United States District Court, D. Nevada
RICHARD F. BOULWARE, II UNITED STATES DISTRICT JUDGE.
Justin Chanse Rider filed a pro se petition for writ
of habeas corpus by a pretrial detainee pursuant to 28 U.S.C.
§ 2241 (ECF No. 6). Before the court is respondents'
amended motion to dismiss the petition (ECF No. 25). Rider
opposed the motion, and respondents replied (ECF Nos. 29,
30). Rider filed motions to supplement his petition (ECF Nos.
31, 32). Though the court notes that it is not entirely clear
what these supplements add to the petition, the motions are
granted. The supplements (ECF Nos. 31-1, 32-1) will be
considered part of Rider's petition.
Background and Procedural History
is a pretrial detainee who was arrested in Texas in February
2015 (ECF No. 6, pp. 7-9). He was returned to Nevada in March
2015, and he has been in the custody of the Esmeralda County
Sheriff since that time. Id. He faces felony charges
of sexually abusing his daughter. Rider was appointed
counsel, but ultimately litigated his right to represent
himself and has subsequently proceeded in the Fifth Judicial
District pro se with court-appointed standby counsel. He
filed a state pretrial habeas corpus petition, which was
denied (see Nevada Supreme Court No.
74024). The Nevada Supreme Court dismissed his
appeal for lack of jurisdiction because no appeal lies from
an order denying a pretrial habeas petition. Id.
first jury trial in April 2018 ended in a jury hung 11 to 1
in favor of conviction, and the State elected to re-try Rider
(ECF No. 31-1; ECF No. 25, p. 4). Respondents inform the
court that Rider was recently tried in Fifth Judicial
District Court, and the trial ended in a mistrial and hung
jury (see ECF No. 21, p. 2). A new trial date was
set for September 2018. Apparently, Rider sought a
continuance while he attempted to subpoena several
out-of-state witnesses, and the trial was moved to December
2018 (see ECF No. 31-1, p. 2; ECF No. 28, p. 2). The
court then granted Rider's request for a continuance as
he continued to attempt to subpoena the Texas witnesses and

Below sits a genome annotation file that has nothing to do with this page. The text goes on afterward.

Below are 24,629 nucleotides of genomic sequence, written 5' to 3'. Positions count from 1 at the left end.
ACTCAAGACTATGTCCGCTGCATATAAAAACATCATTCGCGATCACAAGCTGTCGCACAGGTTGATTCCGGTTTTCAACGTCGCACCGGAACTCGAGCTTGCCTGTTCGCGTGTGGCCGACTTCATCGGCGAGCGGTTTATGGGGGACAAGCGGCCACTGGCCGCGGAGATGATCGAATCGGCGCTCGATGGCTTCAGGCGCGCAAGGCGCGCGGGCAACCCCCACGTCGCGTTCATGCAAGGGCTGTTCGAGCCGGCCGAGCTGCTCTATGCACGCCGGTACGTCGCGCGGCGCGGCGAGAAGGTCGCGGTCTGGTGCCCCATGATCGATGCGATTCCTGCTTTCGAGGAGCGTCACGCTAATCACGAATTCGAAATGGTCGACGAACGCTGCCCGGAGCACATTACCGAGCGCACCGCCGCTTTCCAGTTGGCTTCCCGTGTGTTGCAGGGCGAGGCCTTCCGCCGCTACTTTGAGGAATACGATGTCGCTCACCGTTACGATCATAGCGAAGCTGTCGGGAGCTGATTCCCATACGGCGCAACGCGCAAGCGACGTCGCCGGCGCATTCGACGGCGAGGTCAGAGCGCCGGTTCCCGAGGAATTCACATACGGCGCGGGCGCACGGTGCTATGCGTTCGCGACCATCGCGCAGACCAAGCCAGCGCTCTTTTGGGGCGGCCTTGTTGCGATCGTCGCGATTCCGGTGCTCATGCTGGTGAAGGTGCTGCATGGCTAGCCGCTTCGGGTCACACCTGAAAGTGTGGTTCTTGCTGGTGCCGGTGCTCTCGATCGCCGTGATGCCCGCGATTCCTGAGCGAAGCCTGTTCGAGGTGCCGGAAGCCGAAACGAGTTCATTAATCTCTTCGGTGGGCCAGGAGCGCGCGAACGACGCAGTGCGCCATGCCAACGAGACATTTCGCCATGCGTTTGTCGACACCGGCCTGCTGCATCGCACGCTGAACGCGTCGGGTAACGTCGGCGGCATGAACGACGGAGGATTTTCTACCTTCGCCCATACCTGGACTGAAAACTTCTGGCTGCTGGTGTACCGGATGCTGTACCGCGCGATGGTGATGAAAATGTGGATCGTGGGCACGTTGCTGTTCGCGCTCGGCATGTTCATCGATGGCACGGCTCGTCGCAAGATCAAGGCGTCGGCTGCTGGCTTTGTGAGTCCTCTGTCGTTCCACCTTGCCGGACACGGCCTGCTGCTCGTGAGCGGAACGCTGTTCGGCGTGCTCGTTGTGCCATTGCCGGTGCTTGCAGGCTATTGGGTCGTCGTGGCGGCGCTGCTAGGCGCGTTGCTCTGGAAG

moved the trial date to February 2019. The record reflects
nothing further. Rider asks this court to direct the state
court to release him from custody pending trial.
Legal Standards & Analysis
general rule, even when the claims in a petition have been
fully exhausted in the state courts, a federal court will not
entertain a habeas petition seeking intervention in a pending
state criminal proceeding, absent special circumstances.
See, e.g., Sherwood v. Tomkins,
716 F.2d 632, 634 (9th Cir. 1983); Carden v. State of
Montana, 626 F.2d 82, 83-85 (9th Cir. 1980);
Davidson v. Klinger, 411 F.2d 746 (9th Cir. 1969).
rule of restraint ultimately is grounded in principles of
comity that flow from the abstention doctrine of Younger
v. Harris, 401 U.S. 37 (1971). Under the Younger
abstention doctrine, federal courts may not interfere with
pending state criminal proceedings absent extraordinary
circumstances. There are three exceptions to the Younger
abstention doctrine: (1) there is evidence of state
proceedings motivated by bad faith; (2) irreparable injury
would occur; or (3) there is no adequate alternative state
forum where the constitutional issues can be raised.
Id. at 45-50.
the record reflects that Rider was initially appointed
counsel, was dissatisfied with a series of appointed
attorneys, and ultimately litigated his right to represent
himself (exhibit 6, pp. 17-21). Since that time, Rider has
represented himself and has had court-appointed standby
counsel. As stated, Rider's first jury trial resulted in
a hung jury and mistrial. Since then, Rider has filed two
federal 1983 civil rights actions regarding his conditions of
confinement in this court. Respondents also state that Rider
has filed two civil rights actions in state district court
(see ECF No. 25, p. 4, n.1).
record reflects that the state district court has carefully
considered Rider's pretrial detainee habeas claim. At an
August 2017 hearing on the petition, the court first noted
that bail was set in Rider's case.
I have set bail in this case. You have asked me to reconsider
it. I did.
And now you filed a writ asking for the exact same thing. So,
I don't care what you call it. The bottom line is, I have
ruled on the issue. You have offered nothing new in the scope
of that that tells me, you have. I have set bail that is
reasonable in light of the charges that you are facing.
And I believe the bail is set, if I recall correctly, at
$100, 000, and you are looking at nine separate offenses,
which are, involve, quite frankly, life in prison without the
possibility of parole. So, I think the bail amount is
reasonable. I have set bail. The fact that you are ...